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Book Review: 'Eclipse' by Richard North Patterson

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By Art Taylor,
an assistant professor at George Mason University and a regular reviewer of mysteries for The Washington Post.
Tuesday, January 6, 2009

ECLIPSE

By Richard North Patterson

This Story

Henry Holt. 369 pp. $26

Richard North Patterson's latest novel is inspired by events in Nigeria 15 years ago, which culminated in the hanging of a human rights activist by a brutal dictator. But the book also conjures up more recent headlines: Darfur, Zimbabwe, the boom and bust in oil prices, the long U.S. war on terror. "9/11 trumps everything," says one character, and the twin towers cast even longer shadows here than does the eclipse of the title.

Patterson sets his thriller in a fictional African country called Luandia that is rich in oil reserves. Novelist-turned-activist Bobby Okari leads his people, the Asari, in nonviolent protests against both the U.S.-based PetroGlobal Luandia (PGL) and the dictatorship of Gen. Savior Karama. Okari demands "our rightful share of oil monies for schools, roads, clinics, clean water to drink" and an end to government-sanctioned rape, murder and destruction, but his words are labeled seditious. When three PGL workers are found hanged, he's accused. When he rallies other demonstrators during an eclipse -- challenging a ban on "nighttime" gatherings -- Luandian soldiers swoop in on PGL helicopters to arrest him and "sanitize Asariland." Only two people survive the resulting massacre: Okari himself, who is imprisoned and tortured in advance of the trial that will decide his fate, and his wife, Marissa, who, under house arrest, is haunted by the terrors she has witnessed and dreading what's still to come.

Back in the United States, former war crimes prosecutor Damon Pierce gets word of Okari's plight from Marissa, whom he'd met (and fallen in love with) during a creative writing workshop more than a decade earlier. Soon, he heads to Africa to aid in Okari's defense and protect Marissa, but Pierce is hardly prepared for what he finds. The United States has befriended Luandia's dictator, welcoming his help against the rise of Islamic terrorists in the north and the threat it poses to the region's stability. PGL has cited "corporate patriotism" in marketing itself as good folks working to protect U.S. interests in the global economy and feeding the American thirst for oil. Diplomatic, corporate and even personal interests soon cross paths, and not in pretty ways: As oil prices fluctuate in the wake of unrest and violence, a major fundraiser for the incumbent U.S. president has been making millions in oil futures -- almost as if he knew about the massacres and raids in advance.

As for Luandia itself, violence, bribery and extortion have become a way of life, not only for the government but also for gangs and ethnic militias competing for a slice of the pie. One native describes the country as being "surrounded by enemies and enemies posing as friends: thieves, kidnappers, a government contemptuous of its people, 'protectors' who oscillate between being predators and murderers and whose secret alliances may change from day to day." Who are the heroes? Who are the villains? Nothing seems easily classified as right or wrong, and as quickly as anyone from the United States points a finger at Luandia's human rights record, the word "Guantanamo" crops up: 9/11 casting its long shadow again.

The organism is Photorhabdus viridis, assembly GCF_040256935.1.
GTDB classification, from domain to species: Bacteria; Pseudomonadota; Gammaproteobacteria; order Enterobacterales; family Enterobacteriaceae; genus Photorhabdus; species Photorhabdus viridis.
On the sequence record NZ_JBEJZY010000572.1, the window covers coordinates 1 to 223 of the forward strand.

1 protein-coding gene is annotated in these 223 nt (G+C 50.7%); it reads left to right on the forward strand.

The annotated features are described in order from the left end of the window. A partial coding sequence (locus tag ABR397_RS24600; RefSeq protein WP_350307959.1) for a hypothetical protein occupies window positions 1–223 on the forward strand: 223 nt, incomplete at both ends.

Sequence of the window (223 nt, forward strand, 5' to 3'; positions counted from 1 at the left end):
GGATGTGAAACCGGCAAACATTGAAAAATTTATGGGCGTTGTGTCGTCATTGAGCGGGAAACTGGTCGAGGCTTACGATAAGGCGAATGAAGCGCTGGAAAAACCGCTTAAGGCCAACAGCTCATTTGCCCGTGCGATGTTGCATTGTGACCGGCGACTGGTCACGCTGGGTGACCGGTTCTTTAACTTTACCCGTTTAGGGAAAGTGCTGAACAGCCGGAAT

As Pierce tries to gain his bearings in all this, coping with legal maneuvers on two continents, he also struggles to avoid the dangers closing in on him personally, ranging from overt threats by the dictator's chief henchman to the risks of frequent, random street violence against wealthy Americans. Before it's over, Pierce even grows suspicious of Okari himself. Is he truly an innocent man unfairly charged? Or did he go too far, resorting to violence against PGL despite his vaunted commitment to peaceful protest? "Revolutionaries are not easy people," cautions one of his followers. "The fierce purpose that drives men to take on causes that frighten others does not admit of flexibility. Perhaps Bobby became too fixated on his dream."

"Eclipse" aspires to be any number of books: a novel of political intrigue, an international conspiracy thriller, a courtroom drama, a romance, even a straightforward murder mystery: Who hanged those three workers? Answering that central question might ultimately explain whether to lay the guilt at the doorstep of one Luandian man or on the balance sheets of a corporation blinded by greed or somewhere further up, in the highest echelons of the U.S. government itself. To Patterson's credit, the novel succeeds on all counts. While Pierce struggles to dodge the next danger barreling his way, Patterson never loses sight of the big picture: the region's history, the nuances of international law, the subtleties of oil futures trading. He brings his knowledge to the book with a sense of urgency far beyond the plot at hand, depicting complex legal issues and the larger geopolitical situation with authority and clarity.

It may be significant that while each major character has been a writer -- indeed, Okari has published international bestsellers -- none of them writes now. When asked why he doesn't use his talent for fiction to enlighten his countrymen, Okari replies, "It's not the same as action. . . . My prose cannot rally a semi-literate populace." Patterson, fortunately, hasn't given up on the novel's power, and his work in this grim, passionate book proves not just exciting but eye-opening, page by page.


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